As published by Alicia Buller in 29 March 2017

The British Muslim startup landscape is booming. Each passing month sees the launch of new and enterprising businesses, from fine dining to prayer apps to celeb lipsticks. Despite the success of some individual businesses, many entrepreneurs say that gaining access to startup funding remains their biggest challenge.

The UK government has recognised the value of the Islamic economy by setting up directives to promote the industry, but the options for Muslim entrepreneurs at the seed-funding stage remain limited.

“The UK government’s initial policy objective for Islamic finance was to promote financial inclusion,” said Omar Shaikh, Executive Board Member at the UK Islamic Finance Council (UKIFC), “but there remain various gaps in government- and local council–backed financial initiatives which are not sensitive to, or do not understand, the need to provide a Shariah-compliant alternative. For example, we still don’t have Islamic student loans.”

He added that early-stage startup venture capital is not generally the remit of high-street banks, and therefore, “big society vehicles” are the bodies that should be tasked with supporting entrepreneurship.

UK Omar Shaikh UK Islamic Finance Council UKIFC

Photo: Omar Shaikh, Executive Board Member at the UK Islamic Finance Council (UKIFC)

“But if you look at the support provided to start-ups via institutional frameworks, be it government funding or city councils, they typically have some interest-bearing financing option like soft loans or preference shares,” he continued. “That makes it more difficult to access for Muslims, because there is a considerable aversion towards engaging with interest-based products.”

“In the UK, I’ve come across very few initiatives, but they’re more specific. We’ve seen real estate and other very specific types of funds established, but they are not your traditional VC-type player that goes out to the open market. One or two attempts have been made in the past, but they’ve been very localised.”

According to Shaikh, In the face of limited financing options, entrepreneurs are refinancing their own houses with Home Purchase Plans to get their businesses off the ground. “Select people are refinancing their existing property. That’s the only institutional capital that the Muslim community can get their hands on. They are taking equity out from their property by refinancing it in an Islamic way”.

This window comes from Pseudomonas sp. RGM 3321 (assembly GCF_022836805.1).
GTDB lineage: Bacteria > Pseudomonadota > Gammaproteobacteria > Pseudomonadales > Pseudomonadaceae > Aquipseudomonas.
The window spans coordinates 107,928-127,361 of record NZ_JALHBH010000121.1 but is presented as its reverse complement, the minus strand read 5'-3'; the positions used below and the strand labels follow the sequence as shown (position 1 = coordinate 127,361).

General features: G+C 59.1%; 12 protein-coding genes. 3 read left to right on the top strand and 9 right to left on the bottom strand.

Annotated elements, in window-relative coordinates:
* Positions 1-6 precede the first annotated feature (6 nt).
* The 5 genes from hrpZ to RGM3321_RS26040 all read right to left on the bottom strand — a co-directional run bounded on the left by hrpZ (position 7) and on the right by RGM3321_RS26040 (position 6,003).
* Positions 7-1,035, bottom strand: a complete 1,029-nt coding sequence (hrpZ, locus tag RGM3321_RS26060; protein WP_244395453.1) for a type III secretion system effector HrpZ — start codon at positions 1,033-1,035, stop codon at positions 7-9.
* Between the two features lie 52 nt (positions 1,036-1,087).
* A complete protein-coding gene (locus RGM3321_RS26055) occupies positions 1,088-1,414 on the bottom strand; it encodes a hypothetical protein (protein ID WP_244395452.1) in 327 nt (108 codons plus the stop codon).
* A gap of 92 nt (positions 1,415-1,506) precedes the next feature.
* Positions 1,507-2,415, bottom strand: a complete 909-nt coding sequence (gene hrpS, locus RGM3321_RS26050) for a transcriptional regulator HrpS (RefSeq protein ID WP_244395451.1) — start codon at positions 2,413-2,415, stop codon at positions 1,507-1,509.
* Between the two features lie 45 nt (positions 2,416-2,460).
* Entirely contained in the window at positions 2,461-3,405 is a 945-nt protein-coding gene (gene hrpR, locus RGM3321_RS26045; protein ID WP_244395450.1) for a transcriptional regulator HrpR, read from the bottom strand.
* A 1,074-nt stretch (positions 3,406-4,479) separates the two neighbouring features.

He also suggests looking at crowdfunding options and approaching all the mainstream VC players who are in the market. “Never give up,” he advises. “You can take equity-based financing, and that complies with Shariah.”

Hassan Waqar is a part-time university student and the founder of Ummah Finance, the UK’s first fintech financial services provider. His is a familiar story for entrepreneurs who want to get into Shariah-compliant businesses. “I’m a Muslim, and I’m launching my own business that mainly targets Muslims across the UK, but I am finding it difficult to gain the funds for my venture as investors are not up to speed on the strength of the industry.”

Waqar added, “It’s up to us as Muslim entrepreneurs to jump these hurdles and make the Islamic economy grow. If we want to succeed, then we need to start putting in the hard work, and results will pour in.”


Imran Kausar, founder of London-based halal-food brand Haloodies, agrees that lack of knowledge and awareness of the halal market in general can be a hurdle for Muslim startups: “Muslims are only 5 per cent of the UK population, so [they] can be too niche for some investors seeking rapid scale.”

His advice is for UK companies to work around these challenges together, seeking investors from Muslim countries and tapping capital sources that can understand Shariah rules and appropriately value the Muslim markets.

“Utilising platforms that can enable increased sharing of knowledge, experience and capital would also help; for example, angel investor events, entrepreneur forums and Muslim-focused crowdfunding sites can all play a role.”